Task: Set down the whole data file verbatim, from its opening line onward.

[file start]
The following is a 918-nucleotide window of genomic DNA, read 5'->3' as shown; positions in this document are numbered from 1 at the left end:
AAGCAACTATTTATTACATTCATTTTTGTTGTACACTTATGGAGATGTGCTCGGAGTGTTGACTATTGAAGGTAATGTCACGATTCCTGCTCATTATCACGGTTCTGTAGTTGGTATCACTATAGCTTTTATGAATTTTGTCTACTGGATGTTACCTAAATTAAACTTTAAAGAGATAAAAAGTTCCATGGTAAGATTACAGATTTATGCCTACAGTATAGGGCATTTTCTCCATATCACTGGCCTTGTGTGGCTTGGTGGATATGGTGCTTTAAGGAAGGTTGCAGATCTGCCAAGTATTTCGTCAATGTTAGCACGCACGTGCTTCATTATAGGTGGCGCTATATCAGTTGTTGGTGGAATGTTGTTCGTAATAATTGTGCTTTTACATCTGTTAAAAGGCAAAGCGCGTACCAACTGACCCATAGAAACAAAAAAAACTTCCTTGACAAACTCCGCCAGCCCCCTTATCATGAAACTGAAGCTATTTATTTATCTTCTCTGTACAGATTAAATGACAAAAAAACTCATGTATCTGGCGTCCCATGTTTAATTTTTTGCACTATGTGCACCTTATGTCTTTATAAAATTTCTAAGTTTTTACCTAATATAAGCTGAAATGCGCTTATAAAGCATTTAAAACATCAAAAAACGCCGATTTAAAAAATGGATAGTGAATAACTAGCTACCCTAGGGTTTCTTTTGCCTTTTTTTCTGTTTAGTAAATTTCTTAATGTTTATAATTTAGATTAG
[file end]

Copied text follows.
The following is a 918-nucleotide window of genomic DNA, read 5'->3' as shown; positions in this document are numbered from 1 at the left end:
AAGCAACTATTTATTACATTCATTTTTGTTGTACACTTATGGAGATGTGCTCGGAGTGTTGACTATTGAAGGTAATGTCACGATTCCTGCTCATTATCACGGTTCTGTAGTTGGTATCACTATAGCTTTTATGAATTTTGTCTACTGGATGTTACCTAAATTAAACTTTAAAGAGATAAAAAGTTCCATGGTAAGATTACAGATTTATGCCTACAGTATAGGGCATTTTCTCCATATCACTGGCCTTGTGTGGCTTGGTGGATATGGTGCTTTAAGGAAGGTTGCAGATCTGCCAAGTATTTCGTCAATGTTAGCACGCACGTGCTTCATTATAGGTGGCGCTATATCAGTTGTTGGTGGAATGTTGTTCGTAATAATTGTGCTTTTACATCTGTTAAAAGGCAAAGCGCGTACCAACTGACCCATAGAAACAAAAAAAACTTCCTTGACAAACTCCGCCAGCCCCCTTATCATGAAACTGAAGCTATTTATTTATCTTCTCTGTACAGATTAAATGACAAAAAAACTCATGTATCTGGCGTCCCATGTTTAATTTTTTGCACTATGTGCACCTTATGTCTTTATAAAATTTCTAAGTTTTTACCTAATATAAGCTGAAATGCGCTTATAAAGCATTTAAAACATCAAAAAACGCCGATTTAAAAAATGGATAGTGAATAACTAGCTACCCTAGGGTTTCTTTTGCCTTTTTTTCTGTTTAGTAAATTTCTTAATGTTTATAATTTAGATTAG